On Monday MPs came out with the highly sensible suggestion that the parents of youngsters who are appearing in court be forced to attend their trial. A
good idea, said justice minister Ernst Hirsch Ballin, who went on to explain that so many people were already involved in juvenile court hearings that it would be very difficult to organise from a practical point of view.
You would think that a government as family-orientated as this one would consider it a priority to get parents to hear what their offspring have been up to, but obviously not.
Still, in Amsterdam’s Slotervaart district they’ve got their own ideas. The borough council is stumping up €2.5m for an experiment to give 150 youngsters who ‘are in danger of going off the rails’ a coach who will be with them from 8am to 8pm.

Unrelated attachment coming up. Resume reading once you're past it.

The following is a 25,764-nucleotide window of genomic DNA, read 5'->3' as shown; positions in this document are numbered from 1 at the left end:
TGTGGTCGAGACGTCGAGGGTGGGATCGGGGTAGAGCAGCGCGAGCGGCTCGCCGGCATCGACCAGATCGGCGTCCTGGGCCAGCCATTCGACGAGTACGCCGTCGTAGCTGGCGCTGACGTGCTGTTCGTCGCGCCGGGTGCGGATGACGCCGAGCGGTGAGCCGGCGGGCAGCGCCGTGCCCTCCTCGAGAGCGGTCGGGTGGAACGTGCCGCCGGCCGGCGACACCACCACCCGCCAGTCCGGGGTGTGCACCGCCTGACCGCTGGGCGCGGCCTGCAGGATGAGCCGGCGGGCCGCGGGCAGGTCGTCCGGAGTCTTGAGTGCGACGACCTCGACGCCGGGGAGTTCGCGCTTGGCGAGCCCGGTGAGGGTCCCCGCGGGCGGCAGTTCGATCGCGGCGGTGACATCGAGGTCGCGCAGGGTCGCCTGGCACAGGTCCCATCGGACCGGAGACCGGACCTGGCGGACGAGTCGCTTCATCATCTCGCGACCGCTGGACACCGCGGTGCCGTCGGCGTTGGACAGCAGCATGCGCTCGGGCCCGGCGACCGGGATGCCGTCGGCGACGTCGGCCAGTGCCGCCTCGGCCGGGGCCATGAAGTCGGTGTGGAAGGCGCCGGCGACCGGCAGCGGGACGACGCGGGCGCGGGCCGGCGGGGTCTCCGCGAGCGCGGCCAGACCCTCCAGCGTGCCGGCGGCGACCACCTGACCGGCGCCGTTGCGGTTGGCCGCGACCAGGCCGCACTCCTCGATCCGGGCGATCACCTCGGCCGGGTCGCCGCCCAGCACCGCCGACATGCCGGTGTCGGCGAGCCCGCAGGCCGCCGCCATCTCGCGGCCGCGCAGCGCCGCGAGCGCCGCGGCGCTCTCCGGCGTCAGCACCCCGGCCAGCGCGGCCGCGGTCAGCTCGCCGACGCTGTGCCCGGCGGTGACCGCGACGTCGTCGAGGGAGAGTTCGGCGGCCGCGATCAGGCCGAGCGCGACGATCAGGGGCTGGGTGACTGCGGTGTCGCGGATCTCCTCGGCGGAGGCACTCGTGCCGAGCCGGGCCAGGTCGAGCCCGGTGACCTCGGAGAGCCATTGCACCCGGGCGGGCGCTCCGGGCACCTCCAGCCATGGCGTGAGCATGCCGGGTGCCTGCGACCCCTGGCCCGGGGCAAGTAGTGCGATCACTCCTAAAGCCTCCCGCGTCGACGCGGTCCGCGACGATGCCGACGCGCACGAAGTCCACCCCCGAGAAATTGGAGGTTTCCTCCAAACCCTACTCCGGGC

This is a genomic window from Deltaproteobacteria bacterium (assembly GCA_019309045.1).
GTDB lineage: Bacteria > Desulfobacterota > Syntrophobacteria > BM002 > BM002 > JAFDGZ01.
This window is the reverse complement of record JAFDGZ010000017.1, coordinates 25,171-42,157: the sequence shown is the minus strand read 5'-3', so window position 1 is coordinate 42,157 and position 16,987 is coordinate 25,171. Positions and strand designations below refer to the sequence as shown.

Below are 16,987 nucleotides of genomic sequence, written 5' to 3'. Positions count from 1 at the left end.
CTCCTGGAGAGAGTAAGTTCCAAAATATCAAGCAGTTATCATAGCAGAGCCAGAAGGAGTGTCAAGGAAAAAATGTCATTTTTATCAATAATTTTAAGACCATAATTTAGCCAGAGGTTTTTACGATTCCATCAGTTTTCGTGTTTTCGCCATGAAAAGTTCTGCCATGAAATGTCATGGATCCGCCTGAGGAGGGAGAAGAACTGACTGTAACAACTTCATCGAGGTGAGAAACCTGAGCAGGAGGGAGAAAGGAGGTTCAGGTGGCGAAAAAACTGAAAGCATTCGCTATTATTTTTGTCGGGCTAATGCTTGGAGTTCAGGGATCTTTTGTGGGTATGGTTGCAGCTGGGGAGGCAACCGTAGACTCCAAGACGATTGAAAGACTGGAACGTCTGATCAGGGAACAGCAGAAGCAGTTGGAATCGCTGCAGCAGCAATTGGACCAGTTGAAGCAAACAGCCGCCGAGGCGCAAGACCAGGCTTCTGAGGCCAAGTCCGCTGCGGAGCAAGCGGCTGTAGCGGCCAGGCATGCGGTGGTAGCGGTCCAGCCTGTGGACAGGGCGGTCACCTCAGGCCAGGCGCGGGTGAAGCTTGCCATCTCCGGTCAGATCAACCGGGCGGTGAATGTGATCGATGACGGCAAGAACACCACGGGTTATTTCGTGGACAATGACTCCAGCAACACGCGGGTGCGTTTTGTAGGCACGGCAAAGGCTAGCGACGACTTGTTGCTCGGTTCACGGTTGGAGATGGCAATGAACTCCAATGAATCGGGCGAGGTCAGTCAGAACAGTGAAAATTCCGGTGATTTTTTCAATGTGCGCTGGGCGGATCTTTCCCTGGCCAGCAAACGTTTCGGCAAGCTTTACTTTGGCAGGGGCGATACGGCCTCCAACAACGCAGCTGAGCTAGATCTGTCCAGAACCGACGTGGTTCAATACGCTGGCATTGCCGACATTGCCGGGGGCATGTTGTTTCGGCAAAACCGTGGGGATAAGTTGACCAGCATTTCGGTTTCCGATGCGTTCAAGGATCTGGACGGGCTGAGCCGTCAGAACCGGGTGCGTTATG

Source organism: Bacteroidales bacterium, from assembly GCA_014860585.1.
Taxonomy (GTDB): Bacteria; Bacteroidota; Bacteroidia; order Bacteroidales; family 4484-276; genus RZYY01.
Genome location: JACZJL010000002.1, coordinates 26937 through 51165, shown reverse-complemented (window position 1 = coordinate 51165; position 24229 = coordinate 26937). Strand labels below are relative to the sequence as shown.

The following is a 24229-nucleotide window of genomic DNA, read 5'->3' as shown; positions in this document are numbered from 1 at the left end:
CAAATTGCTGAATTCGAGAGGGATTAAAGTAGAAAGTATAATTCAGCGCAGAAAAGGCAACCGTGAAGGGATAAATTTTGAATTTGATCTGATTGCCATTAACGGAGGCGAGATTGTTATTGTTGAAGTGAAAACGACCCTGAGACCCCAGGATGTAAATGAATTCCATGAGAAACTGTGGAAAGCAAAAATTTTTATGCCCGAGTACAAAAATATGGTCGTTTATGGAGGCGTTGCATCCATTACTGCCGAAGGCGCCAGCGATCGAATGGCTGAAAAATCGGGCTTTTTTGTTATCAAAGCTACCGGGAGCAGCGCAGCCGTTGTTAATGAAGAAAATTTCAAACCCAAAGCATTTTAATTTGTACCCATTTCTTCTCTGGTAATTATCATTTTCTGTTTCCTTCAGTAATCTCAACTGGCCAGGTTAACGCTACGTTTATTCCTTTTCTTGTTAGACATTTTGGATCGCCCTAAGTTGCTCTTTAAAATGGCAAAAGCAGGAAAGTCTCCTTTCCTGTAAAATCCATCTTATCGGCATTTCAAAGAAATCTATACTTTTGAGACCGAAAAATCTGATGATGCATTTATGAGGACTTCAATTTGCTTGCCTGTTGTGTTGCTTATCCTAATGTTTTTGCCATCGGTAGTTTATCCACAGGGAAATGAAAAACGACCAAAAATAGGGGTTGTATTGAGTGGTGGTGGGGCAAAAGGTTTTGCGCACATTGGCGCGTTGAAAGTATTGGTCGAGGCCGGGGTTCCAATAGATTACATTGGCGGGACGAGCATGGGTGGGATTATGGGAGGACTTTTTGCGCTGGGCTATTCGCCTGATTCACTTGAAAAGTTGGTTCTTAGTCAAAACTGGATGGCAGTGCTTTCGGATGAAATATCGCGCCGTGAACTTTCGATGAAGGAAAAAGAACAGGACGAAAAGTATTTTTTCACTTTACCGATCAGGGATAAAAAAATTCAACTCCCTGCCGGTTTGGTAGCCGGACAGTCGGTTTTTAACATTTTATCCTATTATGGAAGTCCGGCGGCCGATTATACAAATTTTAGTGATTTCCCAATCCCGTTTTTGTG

Parents will sign a contract with the council which gives the coach the right to interfer with the child’s upbringing – the term ‘child’ is used loosely here, the scheme will cover 12 to 23-year-olds.
The coach will be involved with their charge’s school, what they do in their spare time and even what they eat. And if parents don’t do what they are told, they could, apparently, even be fined.
What the penalty will be for coaches who fail to get 23-year-olds to eat up their greens and go to bed early remains to be seen.
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